# Lexicographically largest string using at most K swaps at same parity indices

• Last Updated : 05 Jul, 2021

Given string S and a positive integer K, the task is to find lexicographically the largest possible string using at most K swaps with the condition that the indices that are swapped must be either both odd or both even.

Examples:

Input: S = “ancqz”, K = 2
Output:  “zqcna
Explanation: In one swap, we can swap characters ‘n’ and ‘q’ as they both are at even indices (2 and 4 assuming 1-based indexing). The string becomes “aqcnz”. In the second swap we can swap characters ‘a’ and ‘z’ as both have odd indices. The final string “zqcna” is the largest lexicographically possible using 2 swap operations.

Note: We cannot swap for instance ‘a’ and ‘n’ or ‘n’ and ‘z’ as one of them would be at an odd index while the other at even index.

Input: S = “geeksforgeeks”, K = 3
Output:  “sreksfoegeekg

Naive approach: The naive approach is trivial. Use the greedy algorithm to make the current index maximum starting from left by picking the maximum possible character that is to the right of the current index and is also with the same parity of index i.e. (odd if the current index is odd and even if the current index is even). Repeat the same procedure atmost K times. The time complexity of the approach will be O(N2).

Efficient Approach: The above approach can be improved using a priority queue. Follow the steps below to solve the problem:

• Create two priority queue one for odd index characters and another for even index characters.
• Iterate over characters in the string, if the even index character comes then search the index which is greater than the current index and character bigger than the current character in the priority queue which is holding even characters. If there is any, swap the two characters push the current character and the index that we found in the priority queue.
• The same procedure is to be followed when the odd character comes.
• If K becomes 0, terminate the loop.
• The resultant string will be the answer.

Below is the implementation of the above approach:

## C++

 `// C++ program of the above approach ` `#include ` `using` `namespace` `std; ` ` `  `// Function which returns ` `// the largest possible string ` `string lexicographicallyLargest(string S, ``int` `K) ` `{ ` `    ``// Finding length of the string ` `    ``int` `n = S.length(); ` ` `  `    ``// Creating two priority queues of pairs ` `    ``// for odd and even indices separately ` `    ``priority_queue > pqOdd, pqEven; ` ` `  `    ``// Storing all possible even ` `    ``// indexed values as pairs ` `    ``for` `(``int` `i = 2; i < n; i = i + 2) { ` `        ``// Stores pair as {character, index} ` `        ``pqEven.push(make_pair(S[i], i)); ` `    ``} ` ` `  `    ``// Storing all possible odd indexed ` `    ``// values as pairs ` `    ``for` `(``int` `i = 3; i < n; i = i + 2) { ` `        ``// Stores pair as {character, index} ` `        ``pqOdd.push(make_pair(S[i], i)); ` `    ``} ` ` `  `    ``for` `(``int` `i = 0; i < n; i++) { ` `        ``// For even indices ` `        ``if` `(i % 2 == 0) { ` ` `  `            ``// Removing pairs which ` `            ``// cannot be used further ` `            ``while` `(!pqEven.empty() ` `                   ``and pqEven.top().second <= i) ` `                ``pqEven.pop(); ` ` `  `            ``// If a pair is found whose index comes after ` `            ``// the current index and its character is ` `            ``// greater than the current character ` `            ``if` `(!pqEven.empty() ` `                ``and pqEven.top().first > S[i]) { ` ` `  `                ``// Swap the current index with index of ` `                ``// maximum found character next to it ` `                ``swap(S[i], S[pqEven.top().second]); ` ` `  `                ``int` `idx = pqEven.top().second; ` `                ``pqEven.pop(); ` `                ``// Push the updated character at idx index ` `                ``pqEven.push({ S[idx], idx }); ` `                ``K--; ` `            ``} ` `        ``} ` `        ``// For odd indices ` `        ``else` `{ ` `            ``// Removing pairs which cannot ` `            ``// be used further ` ` `  `            ``while` `(!pqOdd.empty() ` `                   ``and pqOdd.top().second <= i) ` `                ``pqOdd.pop(); ` ` `  `            ``// If a pair is found whose index comes after ` `            ``// the current index and its character is ` `            ``// greater than the current character ` ` `  `            ``if` `(!pqOdd.empty() ` `                ``and pqOdd.top().first > S[i]) { ` ` `  `                ``// Swap the current index with index of ` `                ``// maximum found character next to it ` `                ``swap(S[i], S[pqOdd.top().second]); ` `                ``int` `idx = pqOdd.top().second; ` `                ``pqOdd.pop(); ` ` `  `                ``// Push the updated character at idx index ` `                ``pqOdd.push({ S[idx], idx }); ` `                ``K--; ` `            ``} ` `        ``} ` `        ``// Breaking out of the loop if K=0 ` `        ``if` `(K == 0) ` `            ``break``; ` `    ``} ` ` `  `    ``return` `S; ` `} ` ` `  `// Driver Code ` `int` `main() ` `{ ` `    ``// Input ` `    ``string S = ``"geeksforgeeks"``; ` `    ``int` `K = 2; ` ` `  `    ``// Function Call ` `    ``cout << lexicographicallyLargest(S, K); ` `    ``return` `0; ` `}`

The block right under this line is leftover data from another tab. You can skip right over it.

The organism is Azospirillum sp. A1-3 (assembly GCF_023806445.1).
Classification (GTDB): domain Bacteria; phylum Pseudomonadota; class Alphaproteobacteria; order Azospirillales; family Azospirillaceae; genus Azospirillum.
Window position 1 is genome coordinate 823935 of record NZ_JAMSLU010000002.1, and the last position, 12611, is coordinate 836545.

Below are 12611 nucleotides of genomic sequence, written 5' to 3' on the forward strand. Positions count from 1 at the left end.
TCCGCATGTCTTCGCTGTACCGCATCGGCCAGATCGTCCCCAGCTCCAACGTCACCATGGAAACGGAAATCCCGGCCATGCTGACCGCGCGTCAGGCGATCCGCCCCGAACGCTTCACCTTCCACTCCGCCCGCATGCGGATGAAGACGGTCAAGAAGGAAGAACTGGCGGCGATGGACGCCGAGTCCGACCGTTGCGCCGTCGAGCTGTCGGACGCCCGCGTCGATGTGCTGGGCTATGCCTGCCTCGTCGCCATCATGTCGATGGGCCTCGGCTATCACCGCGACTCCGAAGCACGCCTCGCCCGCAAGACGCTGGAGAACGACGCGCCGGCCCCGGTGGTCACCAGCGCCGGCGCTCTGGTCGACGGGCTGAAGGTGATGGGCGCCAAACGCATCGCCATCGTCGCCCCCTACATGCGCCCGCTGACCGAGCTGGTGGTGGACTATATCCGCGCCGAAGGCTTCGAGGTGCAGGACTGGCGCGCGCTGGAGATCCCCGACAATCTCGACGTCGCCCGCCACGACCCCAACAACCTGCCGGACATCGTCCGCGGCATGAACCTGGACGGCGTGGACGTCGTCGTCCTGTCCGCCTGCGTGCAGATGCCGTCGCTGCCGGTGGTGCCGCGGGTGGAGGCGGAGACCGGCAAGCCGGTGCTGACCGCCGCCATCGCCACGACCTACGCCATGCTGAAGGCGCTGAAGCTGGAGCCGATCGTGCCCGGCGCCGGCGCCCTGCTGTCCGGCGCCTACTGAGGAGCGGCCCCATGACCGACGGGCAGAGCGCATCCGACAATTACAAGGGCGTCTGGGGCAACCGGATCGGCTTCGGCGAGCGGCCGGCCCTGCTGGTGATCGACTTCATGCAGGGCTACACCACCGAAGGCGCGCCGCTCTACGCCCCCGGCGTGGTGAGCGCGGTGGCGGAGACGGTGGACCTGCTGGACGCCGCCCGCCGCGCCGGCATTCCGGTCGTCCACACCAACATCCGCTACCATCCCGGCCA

Output:

```sreksfoegeekg
```

Time Complexity: O(NlogN)
Auxiliary Space: O(N)

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